Painting without a brush, this artist transcends convention and borders

Painting without a brush, this artist transcends convention and borders

Known as “the artist who paints without a paintbrush”, Red Hong Yi creates mixed media installations by reinterpreting everyday materials such as tea bags, bamboo, and sunflower seeds. She uses her artworks to explore themes of identity and race.

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Red Hong Yi sinks a tea bag into the steaming water and watches the clock. Once the pouch is stained to the perfect hue, Hong removes it and carefully positions it beside 20 000 other tea bags. The varying shades combined form a mountainous portrait of a man pouring teh tarik, a Malaysian drink and a symbol of Hong’s multi-cultural heritage. Born in Malaysia to Chinese parents, she studied in Australia and now lives in Shanghai. Known as the artist without a paintbrush, Hong’s mixed-media installations transcend convention and borders.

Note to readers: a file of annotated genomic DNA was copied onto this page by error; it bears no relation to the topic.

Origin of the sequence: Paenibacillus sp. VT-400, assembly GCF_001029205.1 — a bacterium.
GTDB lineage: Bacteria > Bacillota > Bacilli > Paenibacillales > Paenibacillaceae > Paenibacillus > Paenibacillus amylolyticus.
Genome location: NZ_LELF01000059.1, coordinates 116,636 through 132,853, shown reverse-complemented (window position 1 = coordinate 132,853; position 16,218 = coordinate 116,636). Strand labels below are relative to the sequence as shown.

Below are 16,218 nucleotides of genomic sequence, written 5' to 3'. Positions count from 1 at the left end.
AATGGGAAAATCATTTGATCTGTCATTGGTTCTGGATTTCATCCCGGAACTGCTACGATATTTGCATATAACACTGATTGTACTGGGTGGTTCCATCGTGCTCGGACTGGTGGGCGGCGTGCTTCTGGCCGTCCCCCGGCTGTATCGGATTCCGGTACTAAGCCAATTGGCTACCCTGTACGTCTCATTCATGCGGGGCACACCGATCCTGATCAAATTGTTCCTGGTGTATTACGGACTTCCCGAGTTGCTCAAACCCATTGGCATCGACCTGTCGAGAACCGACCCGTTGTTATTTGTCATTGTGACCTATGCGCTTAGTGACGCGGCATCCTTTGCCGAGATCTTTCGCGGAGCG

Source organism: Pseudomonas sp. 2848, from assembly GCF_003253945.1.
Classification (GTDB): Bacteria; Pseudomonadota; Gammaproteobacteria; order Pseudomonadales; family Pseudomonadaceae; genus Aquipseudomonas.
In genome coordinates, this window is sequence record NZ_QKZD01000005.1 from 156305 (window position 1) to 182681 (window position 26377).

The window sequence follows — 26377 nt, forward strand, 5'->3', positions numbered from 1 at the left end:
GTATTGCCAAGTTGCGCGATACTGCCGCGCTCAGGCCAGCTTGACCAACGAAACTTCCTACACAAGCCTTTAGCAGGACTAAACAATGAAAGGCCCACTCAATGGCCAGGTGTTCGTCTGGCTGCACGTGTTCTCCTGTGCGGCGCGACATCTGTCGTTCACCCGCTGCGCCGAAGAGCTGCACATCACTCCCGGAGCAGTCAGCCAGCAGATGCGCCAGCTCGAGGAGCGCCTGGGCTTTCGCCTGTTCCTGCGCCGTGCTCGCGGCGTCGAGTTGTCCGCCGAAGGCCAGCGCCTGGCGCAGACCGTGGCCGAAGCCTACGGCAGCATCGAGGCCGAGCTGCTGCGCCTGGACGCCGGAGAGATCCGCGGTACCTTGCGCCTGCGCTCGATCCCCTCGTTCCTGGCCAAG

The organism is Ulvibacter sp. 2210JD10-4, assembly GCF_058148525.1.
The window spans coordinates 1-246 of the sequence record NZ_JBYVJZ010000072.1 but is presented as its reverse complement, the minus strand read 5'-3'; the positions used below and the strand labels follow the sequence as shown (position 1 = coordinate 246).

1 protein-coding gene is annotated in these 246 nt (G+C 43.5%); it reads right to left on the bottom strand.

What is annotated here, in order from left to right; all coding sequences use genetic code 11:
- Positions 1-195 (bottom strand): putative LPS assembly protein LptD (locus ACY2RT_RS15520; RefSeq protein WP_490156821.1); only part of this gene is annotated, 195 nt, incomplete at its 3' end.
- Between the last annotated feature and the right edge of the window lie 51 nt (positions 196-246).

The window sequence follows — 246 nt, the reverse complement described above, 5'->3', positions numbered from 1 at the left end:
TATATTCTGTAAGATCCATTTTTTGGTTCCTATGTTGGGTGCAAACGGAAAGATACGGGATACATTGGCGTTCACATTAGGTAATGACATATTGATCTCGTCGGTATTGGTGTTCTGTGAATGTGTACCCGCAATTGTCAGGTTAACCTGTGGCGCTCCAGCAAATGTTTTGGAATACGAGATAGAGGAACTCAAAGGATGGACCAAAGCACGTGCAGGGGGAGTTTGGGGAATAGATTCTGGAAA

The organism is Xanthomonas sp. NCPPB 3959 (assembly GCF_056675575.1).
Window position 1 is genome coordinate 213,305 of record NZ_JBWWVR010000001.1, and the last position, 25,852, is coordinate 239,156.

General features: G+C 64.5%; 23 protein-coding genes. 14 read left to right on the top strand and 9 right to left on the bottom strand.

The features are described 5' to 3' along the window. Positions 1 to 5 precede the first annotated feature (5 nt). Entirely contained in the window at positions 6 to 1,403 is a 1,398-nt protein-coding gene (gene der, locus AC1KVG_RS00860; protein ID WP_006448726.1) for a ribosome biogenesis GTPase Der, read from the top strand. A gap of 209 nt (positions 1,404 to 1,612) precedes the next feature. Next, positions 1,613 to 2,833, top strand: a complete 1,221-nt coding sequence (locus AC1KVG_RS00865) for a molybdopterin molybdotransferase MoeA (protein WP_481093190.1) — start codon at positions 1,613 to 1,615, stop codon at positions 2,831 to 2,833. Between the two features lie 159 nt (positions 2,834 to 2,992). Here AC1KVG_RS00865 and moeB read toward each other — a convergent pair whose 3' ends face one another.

Using everything from sunflower seeds, egg shells, bamboo and even socks, Hong captures the current zeitgeist in powerful artworks that compel viewers. “These materials are familiar to everyone,” she says. “Because of that I am able to communicate with people easier.” A master of perspective, Hong not only transforms the public's view of everyday materials, but also tackles complex social issues. Her latest series, I am not a virus, addresses racist attacks against Asian people in the wake of COVID-19. “Art has the power to change society,” Hong says. 

In 2020, Tatler Hong Kong recognised her as one of Asia's most influential voices. Igniting crucial conversations, she’s given a face to people’s struggles. Transforming the ordinary into art, Hong challenges society to take a step back, see the bigger picture, and enact change. “We only have one life – make it worth living,” she says.

Red Hong Yi

This artist creates critical statements from objects you might have hidden in the pantry.

Geplaas deur Beautiful News op Donderdag 13 Augustus 2020

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